Syria Offers Amnesty for Deserters and Draft Resisters

Offer aims to cover refugees who fled to avoid fighting

With the Syrian war mostly wrapped up, the process of reintegrating the public after a bloody rebellion has begun. Syrian President Bashar al-Assad issued a decree on Tuesday offering blanket amnesty for those who either deserted the military during the war, or refused conscription, provided that they report for duty within the next several months.

With many refugees citing fear of punishment for not serving in the military as a reason not to return to Syria, the amnesty gives them special dispensation, giving them a full six months to return to Syria and report for duty, compared to four months for those within Syria.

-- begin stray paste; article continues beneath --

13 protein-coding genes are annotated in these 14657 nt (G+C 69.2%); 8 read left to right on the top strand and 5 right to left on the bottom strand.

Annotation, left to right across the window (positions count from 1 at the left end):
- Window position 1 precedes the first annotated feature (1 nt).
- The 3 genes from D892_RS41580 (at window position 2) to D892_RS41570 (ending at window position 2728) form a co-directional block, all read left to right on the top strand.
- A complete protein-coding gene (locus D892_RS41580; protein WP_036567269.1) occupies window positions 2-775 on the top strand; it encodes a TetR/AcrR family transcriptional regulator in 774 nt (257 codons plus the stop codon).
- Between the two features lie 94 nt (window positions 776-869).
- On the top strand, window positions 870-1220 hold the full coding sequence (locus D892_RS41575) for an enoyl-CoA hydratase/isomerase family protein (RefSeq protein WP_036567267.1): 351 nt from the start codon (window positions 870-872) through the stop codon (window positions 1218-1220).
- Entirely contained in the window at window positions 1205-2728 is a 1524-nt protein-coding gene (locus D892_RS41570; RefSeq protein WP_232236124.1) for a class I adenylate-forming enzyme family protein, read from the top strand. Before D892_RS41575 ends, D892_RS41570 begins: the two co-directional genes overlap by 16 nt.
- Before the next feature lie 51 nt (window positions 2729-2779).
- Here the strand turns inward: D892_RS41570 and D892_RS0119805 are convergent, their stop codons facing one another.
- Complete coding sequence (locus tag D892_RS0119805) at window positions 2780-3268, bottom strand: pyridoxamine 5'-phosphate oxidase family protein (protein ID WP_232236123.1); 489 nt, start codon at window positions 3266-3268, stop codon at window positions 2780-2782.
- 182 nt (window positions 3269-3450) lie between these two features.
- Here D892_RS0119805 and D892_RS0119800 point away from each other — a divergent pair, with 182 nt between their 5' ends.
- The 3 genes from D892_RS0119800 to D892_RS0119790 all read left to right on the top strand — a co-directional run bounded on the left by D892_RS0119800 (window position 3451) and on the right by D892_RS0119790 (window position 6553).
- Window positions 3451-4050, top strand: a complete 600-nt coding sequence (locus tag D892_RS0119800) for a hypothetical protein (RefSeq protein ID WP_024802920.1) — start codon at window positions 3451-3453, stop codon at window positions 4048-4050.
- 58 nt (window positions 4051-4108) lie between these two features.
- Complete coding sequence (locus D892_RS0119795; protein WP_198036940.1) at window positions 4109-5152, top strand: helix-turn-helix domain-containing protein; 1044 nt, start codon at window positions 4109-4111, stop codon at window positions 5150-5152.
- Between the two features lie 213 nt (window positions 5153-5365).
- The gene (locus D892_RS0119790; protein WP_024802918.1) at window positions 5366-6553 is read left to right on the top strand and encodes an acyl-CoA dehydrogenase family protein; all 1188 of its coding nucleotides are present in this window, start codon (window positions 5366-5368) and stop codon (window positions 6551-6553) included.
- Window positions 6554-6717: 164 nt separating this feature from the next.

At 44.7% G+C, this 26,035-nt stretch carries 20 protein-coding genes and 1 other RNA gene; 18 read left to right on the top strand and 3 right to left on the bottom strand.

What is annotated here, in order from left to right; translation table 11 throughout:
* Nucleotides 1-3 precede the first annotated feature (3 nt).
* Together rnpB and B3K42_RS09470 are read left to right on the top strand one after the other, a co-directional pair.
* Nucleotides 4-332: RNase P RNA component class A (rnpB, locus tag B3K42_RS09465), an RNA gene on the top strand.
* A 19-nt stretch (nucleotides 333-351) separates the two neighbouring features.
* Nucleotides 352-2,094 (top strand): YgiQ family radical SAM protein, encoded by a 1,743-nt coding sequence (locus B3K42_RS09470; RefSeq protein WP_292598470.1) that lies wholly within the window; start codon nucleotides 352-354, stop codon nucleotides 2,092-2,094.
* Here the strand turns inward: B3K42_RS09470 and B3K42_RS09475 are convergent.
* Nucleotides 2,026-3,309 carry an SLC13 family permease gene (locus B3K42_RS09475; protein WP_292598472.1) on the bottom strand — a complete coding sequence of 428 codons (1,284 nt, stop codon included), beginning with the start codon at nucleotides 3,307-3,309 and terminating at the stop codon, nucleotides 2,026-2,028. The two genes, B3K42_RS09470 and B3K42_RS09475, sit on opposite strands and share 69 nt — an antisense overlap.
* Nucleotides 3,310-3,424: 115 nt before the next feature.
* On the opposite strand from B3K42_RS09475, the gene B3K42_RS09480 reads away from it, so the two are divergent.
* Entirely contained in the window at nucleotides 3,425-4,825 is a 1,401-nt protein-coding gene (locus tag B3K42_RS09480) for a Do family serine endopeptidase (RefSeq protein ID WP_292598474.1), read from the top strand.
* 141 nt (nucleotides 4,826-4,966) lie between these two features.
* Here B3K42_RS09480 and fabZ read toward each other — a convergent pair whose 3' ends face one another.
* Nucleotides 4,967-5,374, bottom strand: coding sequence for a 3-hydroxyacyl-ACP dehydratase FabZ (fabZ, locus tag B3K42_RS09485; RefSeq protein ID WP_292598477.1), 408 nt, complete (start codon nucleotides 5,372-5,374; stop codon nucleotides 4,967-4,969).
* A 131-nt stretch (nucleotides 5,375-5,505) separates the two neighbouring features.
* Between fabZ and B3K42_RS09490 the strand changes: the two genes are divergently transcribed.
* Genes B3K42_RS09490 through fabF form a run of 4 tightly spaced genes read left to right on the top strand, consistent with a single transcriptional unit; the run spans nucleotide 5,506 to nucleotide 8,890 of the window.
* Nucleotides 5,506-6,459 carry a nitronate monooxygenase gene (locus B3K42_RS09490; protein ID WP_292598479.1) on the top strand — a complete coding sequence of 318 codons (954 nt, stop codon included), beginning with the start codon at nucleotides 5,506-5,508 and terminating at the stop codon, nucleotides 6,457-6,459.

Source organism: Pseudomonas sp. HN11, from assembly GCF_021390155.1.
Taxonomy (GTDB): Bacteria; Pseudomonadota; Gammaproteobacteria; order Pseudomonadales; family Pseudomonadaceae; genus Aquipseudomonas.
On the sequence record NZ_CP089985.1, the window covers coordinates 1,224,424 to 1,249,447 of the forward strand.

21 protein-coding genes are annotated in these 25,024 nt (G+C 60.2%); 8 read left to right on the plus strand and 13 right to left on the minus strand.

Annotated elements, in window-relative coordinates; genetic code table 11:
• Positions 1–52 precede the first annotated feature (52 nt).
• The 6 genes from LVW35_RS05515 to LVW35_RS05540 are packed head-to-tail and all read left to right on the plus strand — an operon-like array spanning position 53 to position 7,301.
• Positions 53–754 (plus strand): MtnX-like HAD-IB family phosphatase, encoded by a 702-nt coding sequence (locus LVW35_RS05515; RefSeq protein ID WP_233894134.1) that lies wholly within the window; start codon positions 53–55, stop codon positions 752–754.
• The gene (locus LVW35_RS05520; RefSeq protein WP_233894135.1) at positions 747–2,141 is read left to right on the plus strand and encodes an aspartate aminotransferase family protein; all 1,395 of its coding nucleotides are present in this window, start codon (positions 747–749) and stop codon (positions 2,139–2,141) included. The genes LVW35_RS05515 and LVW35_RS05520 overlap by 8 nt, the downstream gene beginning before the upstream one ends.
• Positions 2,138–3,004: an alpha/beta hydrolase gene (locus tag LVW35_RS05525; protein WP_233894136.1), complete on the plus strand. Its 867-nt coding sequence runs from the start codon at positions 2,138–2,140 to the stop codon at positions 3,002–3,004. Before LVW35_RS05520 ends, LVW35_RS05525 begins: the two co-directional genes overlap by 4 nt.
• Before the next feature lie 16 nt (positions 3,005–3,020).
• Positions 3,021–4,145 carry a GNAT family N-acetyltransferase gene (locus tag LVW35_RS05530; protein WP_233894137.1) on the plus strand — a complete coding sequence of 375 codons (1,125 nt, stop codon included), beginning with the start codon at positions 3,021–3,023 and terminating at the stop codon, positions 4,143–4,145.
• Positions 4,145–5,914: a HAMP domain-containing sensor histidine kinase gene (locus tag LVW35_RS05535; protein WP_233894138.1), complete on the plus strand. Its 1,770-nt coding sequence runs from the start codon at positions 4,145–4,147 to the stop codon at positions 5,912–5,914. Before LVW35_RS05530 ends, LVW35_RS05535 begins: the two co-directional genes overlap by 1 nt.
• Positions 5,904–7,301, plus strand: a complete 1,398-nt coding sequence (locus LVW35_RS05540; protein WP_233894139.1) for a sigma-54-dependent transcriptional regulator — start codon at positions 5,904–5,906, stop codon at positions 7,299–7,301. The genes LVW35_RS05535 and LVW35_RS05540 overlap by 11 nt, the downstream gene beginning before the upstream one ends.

Some of this is reflective of Syria’s shortage of military recruits after a long, ugly war. Yet with the fighting all but over, Assad is also clearly keen to give the appearance of putting the house back in order, and getting refugees to return would go a long way toward that.

Syria faced large-scale desertions early in the war, and a lot of people took their families abroad during that time. Though deserters will not face punishment, those who joined rebel factions are not covered.

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Author: Jason Ditz

Jason Ditz is news editor of Antiwar.com.